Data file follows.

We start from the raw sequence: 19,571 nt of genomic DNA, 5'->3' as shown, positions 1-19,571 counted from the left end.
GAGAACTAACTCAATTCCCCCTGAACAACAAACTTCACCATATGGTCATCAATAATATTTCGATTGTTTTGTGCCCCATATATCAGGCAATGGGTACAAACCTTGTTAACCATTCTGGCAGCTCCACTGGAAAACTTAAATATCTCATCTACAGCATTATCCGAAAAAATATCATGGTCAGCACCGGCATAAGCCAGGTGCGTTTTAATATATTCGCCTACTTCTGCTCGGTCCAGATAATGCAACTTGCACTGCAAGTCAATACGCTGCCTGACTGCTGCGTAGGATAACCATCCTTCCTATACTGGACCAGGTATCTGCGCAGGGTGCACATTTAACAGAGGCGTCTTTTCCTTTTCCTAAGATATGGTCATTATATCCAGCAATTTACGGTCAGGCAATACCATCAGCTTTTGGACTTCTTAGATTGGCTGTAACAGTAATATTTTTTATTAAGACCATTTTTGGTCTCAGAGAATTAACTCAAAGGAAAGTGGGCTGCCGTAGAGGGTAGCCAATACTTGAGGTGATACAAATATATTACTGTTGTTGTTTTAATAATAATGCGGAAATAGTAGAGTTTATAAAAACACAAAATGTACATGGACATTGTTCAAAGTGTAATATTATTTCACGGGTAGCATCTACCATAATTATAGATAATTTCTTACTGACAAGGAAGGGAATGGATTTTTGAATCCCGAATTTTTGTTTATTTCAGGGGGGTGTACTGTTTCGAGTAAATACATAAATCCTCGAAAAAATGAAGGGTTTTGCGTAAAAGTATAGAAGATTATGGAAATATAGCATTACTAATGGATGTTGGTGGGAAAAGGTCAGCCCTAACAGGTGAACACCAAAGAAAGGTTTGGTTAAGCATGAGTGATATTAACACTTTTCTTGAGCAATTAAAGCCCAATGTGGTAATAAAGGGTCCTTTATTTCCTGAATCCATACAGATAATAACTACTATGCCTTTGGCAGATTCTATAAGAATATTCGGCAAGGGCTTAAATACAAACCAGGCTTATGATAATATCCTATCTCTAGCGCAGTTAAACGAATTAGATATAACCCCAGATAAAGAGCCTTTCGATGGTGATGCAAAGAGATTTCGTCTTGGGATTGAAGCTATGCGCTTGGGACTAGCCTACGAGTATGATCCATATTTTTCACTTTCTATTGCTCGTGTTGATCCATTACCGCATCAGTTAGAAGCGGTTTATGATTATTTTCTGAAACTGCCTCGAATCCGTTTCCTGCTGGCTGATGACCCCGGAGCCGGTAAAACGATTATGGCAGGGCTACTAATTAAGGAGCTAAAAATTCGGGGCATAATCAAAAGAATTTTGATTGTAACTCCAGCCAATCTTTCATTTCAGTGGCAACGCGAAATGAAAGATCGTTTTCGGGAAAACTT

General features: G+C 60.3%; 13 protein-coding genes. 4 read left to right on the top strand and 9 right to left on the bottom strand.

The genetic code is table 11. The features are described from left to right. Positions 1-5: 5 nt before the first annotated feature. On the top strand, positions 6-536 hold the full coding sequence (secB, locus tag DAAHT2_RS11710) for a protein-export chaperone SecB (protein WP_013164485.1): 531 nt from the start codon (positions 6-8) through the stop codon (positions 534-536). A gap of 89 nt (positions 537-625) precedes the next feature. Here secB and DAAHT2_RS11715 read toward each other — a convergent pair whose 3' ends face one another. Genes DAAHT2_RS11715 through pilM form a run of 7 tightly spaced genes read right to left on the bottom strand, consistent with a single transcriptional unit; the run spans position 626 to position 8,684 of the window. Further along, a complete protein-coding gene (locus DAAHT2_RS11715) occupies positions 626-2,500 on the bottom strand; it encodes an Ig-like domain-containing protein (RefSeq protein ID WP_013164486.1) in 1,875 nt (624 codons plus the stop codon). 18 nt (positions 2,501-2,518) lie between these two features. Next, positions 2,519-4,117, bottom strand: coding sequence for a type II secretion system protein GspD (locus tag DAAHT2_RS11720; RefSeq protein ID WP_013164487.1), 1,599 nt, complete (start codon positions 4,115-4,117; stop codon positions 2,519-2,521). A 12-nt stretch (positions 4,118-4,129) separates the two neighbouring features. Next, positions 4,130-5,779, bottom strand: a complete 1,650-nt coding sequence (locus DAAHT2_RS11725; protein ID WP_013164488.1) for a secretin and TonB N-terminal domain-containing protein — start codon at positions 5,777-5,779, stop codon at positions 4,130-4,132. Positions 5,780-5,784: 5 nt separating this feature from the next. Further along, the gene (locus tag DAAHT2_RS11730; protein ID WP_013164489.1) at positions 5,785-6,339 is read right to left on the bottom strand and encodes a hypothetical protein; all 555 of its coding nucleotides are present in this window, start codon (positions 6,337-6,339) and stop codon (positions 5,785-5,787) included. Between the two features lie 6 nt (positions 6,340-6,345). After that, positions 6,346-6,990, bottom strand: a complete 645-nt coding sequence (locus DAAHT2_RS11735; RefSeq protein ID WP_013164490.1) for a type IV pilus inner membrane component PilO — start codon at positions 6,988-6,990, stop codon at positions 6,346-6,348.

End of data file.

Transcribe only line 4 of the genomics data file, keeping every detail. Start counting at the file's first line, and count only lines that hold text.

The genetic code is table 11. The features are described from left to right. Positions 1-5: 5 nt before the first annotated feature. On the top strand, positions 6-536 hold the full coding sequence (secB, locus tag DAAHT2_RS11710) for a protein-export chaperone SecB (protein WP_013164485.1): 531 nt from the start codon (positions 6-8) through the stop codon (positions 534-536). A gap of 89 nt (positions 537-625) precedes the next feature. Here secB and DAAHT2_RS11715 read toward each other — a convergent pair whose 3' ends face one another. Genes DAAHT2_RS11715 through pilM form a run of 7 tightly spaced genes read right to left on the bottom strand, consistent with a single transcriptional unit; the run spans position 626 to position 8,684 of the window. Further along, a complete protein-coding gene (locus DAAHT2_RS11715) occupies positions 626-2,500 on the bottom strand; it encodes an Ig-like domain-containing protein (RefSeq protein ID WP_013164486.1) in 1,875 nt (624 codons plus the stop codon). 18 nt (positions 2,501-2,518) lie between these two features. Next, positions 2,519-4,117, bottom strand: coding sequence for a type II secretion system protein GspD (locus tag DAAHT2_RS11720; RefSeq protein ID WP_013164487.1), 1,599 nt, complete (start codon positions 4,115-4,117; stop codon positions 2,519-2,521). A 12-nt stretch (positions 4,118-4,129) separates the two neighbouring features. Next, positions 4,130-5,779, bottom strand: a complete 1,650-nt coding sequence (locus DAAHT2_RS11725; protein ID WP_013164488.1) for a secretin and TonB N-terminal domain-containing protein — start codon at positions 5,777-5,779, stop codon at positions 4,130-4,132. Positions 5,780-5,784: 5 nt separating this feature from the next. Further along, the gene (locus tag DAAHT2_RS11730; protein ID WP_013164489.1) at positions 5,785-6,339 is read right to left on the bottom strand and encodes a hypothetical protein; all 555 of its coding nucleotides are present in this window, start codon (positions 6,337-6,339) and stop codon (positions 5,785-5,787) included. Between the two features lie 6 nt (positions 6,340-6,345). After that, positions 6,346-6,990, bottom strand: a complete 645-nt coding sequence (locus DAAHT2_RS11735; RefSeq protein ID WP_013164490.1) for a type IV pilus inner membrane component PilO — start codon at positions 6,988-6,990, stop codon at positions 6,346-6,348.